The main question mark has been over his consistency, although in recent months his levels of performance have hit a far steadier level. He may need to crank that up another level now he's in the Premier League, but at 21, time is on his side, if not Tottenham's. (James Maw)
Vlad Chiriches £8.5m
(Steaua Bucharest to Tottenham)
In the spirit of comparing players to their most famous compatriot of the same position, Tottenham's latest defensive acquisition has already had his name spoken in the same breath as Romanian great, Christian Chivu.
Like Chivu, Chiriches is a centre-back capable of filling in at full-back. Comfortable in possession, the 23-year-old often looks to bring the ball out of defence and shift it to the wide players further up the pitch. He'll also cover his fullbacks in times of need, with the below graphic highlighting how often he moved to the left to make tackles in last season's Europa League last 16 first leg win over Chelsea.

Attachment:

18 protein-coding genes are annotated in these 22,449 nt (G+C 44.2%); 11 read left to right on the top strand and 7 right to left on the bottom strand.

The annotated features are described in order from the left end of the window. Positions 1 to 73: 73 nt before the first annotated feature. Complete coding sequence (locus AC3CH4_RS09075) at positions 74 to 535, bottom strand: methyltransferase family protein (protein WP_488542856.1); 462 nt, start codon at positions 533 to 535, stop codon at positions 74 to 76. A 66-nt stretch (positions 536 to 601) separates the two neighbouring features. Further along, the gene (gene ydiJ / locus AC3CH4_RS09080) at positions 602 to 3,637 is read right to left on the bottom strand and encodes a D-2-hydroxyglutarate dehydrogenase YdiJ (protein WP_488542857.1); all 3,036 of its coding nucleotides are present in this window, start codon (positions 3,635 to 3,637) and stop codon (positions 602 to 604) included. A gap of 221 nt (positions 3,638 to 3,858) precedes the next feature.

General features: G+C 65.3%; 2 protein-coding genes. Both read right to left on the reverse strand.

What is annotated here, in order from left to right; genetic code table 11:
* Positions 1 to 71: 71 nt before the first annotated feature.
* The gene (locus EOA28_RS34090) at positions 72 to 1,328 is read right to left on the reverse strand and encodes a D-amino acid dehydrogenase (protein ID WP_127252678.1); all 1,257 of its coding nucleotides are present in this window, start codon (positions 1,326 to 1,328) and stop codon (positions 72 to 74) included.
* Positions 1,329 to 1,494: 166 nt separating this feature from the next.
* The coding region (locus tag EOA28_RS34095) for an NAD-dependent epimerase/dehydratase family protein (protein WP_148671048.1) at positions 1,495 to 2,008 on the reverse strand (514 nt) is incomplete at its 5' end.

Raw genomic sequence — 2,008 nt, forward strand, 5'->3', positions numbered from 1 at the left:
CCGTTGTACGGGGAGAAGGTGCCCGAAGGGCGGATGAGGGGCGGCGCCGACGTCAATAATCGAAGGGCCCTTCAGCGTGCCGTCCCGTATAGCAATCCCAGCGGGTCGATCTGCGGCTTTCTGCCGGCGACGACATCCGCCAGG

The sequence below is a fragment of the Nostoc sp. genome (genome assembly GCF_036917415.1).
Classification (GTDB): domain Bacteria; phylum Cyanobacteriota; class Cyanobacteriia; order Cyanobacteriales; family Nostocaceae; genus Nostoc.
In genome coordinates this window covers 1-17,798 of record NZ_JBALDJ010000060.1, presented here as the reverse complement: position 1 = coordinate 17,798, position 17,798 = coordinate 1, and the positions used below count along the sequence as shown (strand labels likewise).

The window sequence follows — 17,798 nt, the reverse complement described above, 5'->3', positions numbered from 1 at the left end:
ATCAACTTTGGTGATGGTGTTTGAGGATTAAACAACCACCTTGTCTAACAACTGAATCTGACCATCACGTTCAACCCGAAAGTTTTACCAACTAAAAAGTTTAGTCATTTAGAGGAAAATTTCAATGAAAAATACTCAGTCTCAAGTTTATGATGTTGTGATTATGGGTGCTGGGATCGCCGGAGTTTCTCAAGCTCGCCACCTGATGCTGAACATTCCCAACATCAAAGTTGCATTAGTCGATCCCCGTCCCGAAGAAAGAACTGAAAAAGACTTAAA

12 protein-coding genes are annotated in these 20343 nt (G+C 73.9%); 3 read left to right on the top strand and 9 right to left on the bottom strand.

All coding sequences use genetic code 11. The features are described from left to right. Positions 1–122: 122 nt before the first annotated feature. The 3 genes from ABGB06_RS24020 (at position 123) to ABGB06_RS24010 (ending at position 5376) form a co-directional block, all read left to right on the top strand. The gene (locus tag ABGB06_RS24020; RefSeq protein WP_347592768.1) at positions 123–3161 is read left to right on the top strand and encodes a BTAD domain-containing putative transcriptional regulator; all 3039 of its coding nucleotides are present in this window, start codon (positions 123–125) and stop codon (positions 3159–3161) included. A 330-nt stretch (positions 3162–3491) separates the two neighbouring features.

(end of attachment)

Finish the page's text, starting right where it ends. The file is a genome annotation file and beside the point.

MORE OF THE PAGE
He was among the star performers as Steaua's run to that stage, and his solid showing against the then European champions was particularly impressive.
With Younes Kaboul struggling with injuries and Michael Dawson not always shining in the big matches, Chiriches could yet end up having as big a role to play in Spurs' top four push as his new club's higher-profile new arrivals. (James Maw)
Libor Kozák £7m
(Lazio to Aston Villa)